“I don’t think it (age) makes a big difference, or at least it hasn’t for my daughter,” concurs Lisa O’Neill, mother of a 16-year-old aspiring club soccer midfielder in the Metroplex. “If I did have the chance to hold her back … I’m not sure what I’d do. I probably would have just judged it by where she was from a maturity standpoint and go from there. I can’t imagine it’s an exact science.”
Pepper Hastings, a vice president with the Flower Mound Youth Sports Association and the head of Flower Mound’s nationally respected select baseball organization, adds, “My job is to give parents the proper perspective out here. You have to save a lot of folks from themselves. We can save coaches from practicing too often by closing the fields certain times of the year. We can save parents from spending money on private lessons. Every 9-year-old kid doesn’t need a private pitching and hitting coach. What they really need is for their parent to spend 15 minutes a night playing catch with them.”
TCU’s Abdalla has produced a quality program in a short period of time in Fort Worth, highlighted by notching a school record for wins last season. But with only a handful of student-athletes on full scholarships, he knows the mounds of cash being paid for private instruction and tournament fees aren’t typically rewarded — financially, anyway.
“Parents in this area are so passionate about their kids, so invested in so many ways in their success,” Abdalla says. “But if they’re going into it assuming that a full scholarship is coming their way at the end, they’re mistaken about 99 percent of the time.”
“There are several pervasive myths about select baseball,” Hastings says. “Myth No. 1 is that your investment in private lessons will get paid back with a full ride to college or a Major League contract. Of course, 99.9 percent of the time, that’s not going to happen. Myth No. 2 is that you’re going to win a national championship. There aren’t any national championships. There are plenty of really good tournaments, but there’s not a national title trophy out there to claim.”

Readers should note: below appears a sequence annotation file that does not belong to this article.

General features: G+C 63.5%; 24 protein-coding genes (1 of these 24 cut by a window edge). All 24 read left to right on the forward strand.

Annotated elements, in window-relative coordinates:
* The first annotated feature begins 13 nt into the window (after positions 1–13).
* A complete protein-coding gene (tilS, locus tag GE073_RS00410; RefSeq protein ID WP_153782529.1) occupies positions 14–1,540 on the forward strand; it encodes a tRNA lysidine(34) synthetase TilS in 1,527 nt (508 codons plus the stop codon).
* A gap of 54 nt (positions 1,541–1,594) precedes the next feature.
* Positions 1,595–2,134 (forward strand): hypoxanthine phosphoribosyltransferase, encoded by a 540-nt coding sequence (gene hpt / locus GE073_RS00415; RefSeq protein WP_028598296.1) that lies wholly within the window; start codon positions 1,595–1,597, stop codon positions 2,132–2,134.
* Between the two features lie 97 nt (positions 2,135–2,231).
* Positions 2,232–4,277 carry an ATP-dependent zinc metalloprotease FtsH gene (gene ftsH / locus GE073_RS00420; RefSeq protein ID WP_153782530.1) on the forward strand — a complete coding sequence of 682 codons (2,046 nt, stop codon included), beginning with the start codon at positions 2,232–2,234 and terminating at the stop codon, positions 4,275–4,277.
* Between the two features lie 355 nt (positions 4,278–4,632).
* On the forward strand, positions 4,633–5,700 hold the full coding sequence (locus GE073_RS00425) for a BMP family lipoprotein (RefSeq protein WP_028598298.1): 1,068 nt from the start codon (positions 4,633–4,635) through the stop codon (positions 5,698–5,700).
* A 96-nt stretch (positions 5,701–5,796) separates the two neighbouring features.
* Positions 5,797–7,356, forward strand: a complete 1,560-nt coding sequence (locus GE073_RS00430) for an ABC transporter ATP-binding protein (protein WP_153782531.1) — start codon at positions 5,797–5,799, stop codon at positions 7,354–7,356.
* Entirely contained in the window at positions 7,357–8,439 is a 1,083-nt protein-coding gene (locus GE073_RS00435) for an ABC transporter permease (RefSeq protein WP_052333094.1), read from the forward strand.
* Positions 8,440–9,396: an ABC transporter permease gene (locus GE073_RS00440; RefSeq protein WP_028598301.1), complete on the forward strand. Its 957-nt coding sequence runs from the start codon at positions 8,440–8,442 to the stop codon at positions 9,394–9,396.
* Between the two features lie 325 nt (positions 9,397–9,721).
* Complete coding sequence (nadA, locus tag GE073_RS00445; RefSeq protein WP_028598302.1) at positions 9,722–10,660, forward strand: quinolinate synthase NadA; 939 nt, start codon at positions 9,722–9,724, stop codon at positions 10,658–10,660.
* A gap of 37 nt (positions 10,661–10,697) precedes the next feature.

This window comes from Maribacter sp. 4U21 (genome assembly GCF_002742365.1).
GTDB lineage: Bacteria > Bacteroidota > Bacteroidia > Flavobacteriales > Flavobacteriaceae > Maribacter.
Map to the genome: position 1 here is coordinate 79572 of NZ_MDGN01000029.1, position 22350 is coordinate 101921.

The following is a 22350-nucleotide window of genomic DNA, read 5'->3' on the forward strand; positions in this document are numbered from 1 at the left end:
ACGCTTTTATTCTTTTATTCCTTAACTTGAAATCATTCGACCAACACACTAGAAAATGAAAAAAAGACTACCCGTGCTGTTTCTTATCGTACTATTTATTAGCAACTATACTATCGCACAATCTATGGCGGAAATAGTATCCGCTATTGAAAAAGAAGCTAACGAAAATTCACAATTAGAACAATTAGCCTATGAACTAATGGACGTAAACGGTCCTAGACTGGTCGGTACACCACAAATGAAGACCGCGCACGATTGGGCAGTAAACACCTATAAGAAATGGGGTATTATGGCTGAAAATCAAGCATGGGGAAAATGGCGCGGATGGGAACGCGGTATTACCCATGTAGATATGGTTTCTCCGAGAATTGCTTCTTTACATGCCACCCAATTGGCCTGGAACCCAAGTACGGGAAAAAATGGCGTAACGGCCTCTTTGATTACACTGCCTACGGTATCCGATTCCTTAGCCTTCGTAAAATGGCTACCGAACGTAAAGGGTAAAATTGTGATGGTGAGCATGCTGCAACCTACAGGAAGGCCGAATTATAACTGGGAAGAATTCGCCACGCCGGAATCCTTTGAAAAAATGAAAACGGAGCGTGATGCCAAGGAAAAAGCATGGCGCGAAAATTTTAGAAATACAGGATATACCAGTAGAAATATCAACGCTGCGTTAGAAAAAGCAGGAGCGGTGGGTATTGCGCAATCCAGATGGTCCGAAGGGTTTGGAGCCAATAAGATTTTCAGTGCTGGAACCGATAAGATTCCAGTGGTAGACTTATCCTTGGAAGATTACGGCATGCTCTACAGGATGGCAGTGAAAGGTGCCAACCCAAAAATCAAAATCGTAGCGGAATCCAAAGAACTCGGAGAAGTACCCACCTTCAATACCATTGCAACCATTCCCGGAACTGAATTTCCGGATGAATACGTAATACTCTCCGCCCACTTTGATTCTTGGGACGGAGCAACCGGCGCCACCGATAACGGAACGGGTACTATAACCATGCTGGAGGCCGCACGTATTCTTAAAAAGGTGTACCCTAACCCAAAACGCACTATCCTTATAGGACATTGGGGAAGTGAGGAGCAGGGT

“Another myth is that the coach’s son is always the star because he’s the coach’s son,” Hastings continues. “Well, that’s actually true, but not because the coach is playing favorites. It’s because the coach has invested serious time and energy and spends a lot of time with his son working on his skills. What’s wrong with that? It’s really no surprise his son turns into a good player because his dad is the coach.”
That’s not to say that moms can’t groom a young star as well. Jeana Long is a single mom who works 40-plus hours Monday through Friday and then spends most weekends at select tournaments cheering on her 11-year-old son. While her schedule is something out of a horror movie, the end results make it worthwhile.
“He’s playing with his friends and having a blast playing in all these tournaments,” she says. “I do whatever I can to put him in the best position to have success. If that means that I work behind the scenes setting up all the tournaments and doing all the dirty work so the coaches can coach, then so be it. If that means playing catch in the backyard, great.”
Regardless of what Outliers says about childen’s athletic success, any story about select sports begins and ends with the parents. Whether they’re heroes or villains, parents write the story.
“It’s all about time. When your child plays select, you know it’s going to be time consuming. But I had no idea it would be this time consuming,” Long says. “Our team actually built its own practice field so we practice whenever we want, which is often. Although we don’t play in a league, we play in tournaments all the time, and those are some really long days. We all do it for the right reasons, and I’ll continue to do it as long as my son is having fun.”
Hastings adds, “We’re here to prepare kids for the next level. You want to prepare each age group to take the next step. It’s not about winning, although that’s hard for many folks to hear. It’s about getting them ready for what’s next.”
And what did Hastings do with his own son when it came to deciding on holding him back? He’s a rarity indeed. He plays his son against kids who are older. “I figured that him having an older brother was worth a year of experience. Sure, he would probably do even better playing with kids his own age, but he’s not over his head, and I would never let him get in over his head. I didn’t lay out some diabolical plan for him. It’s just happened that way. He’s having fun with his friends, and that’s what this is all about in the first place."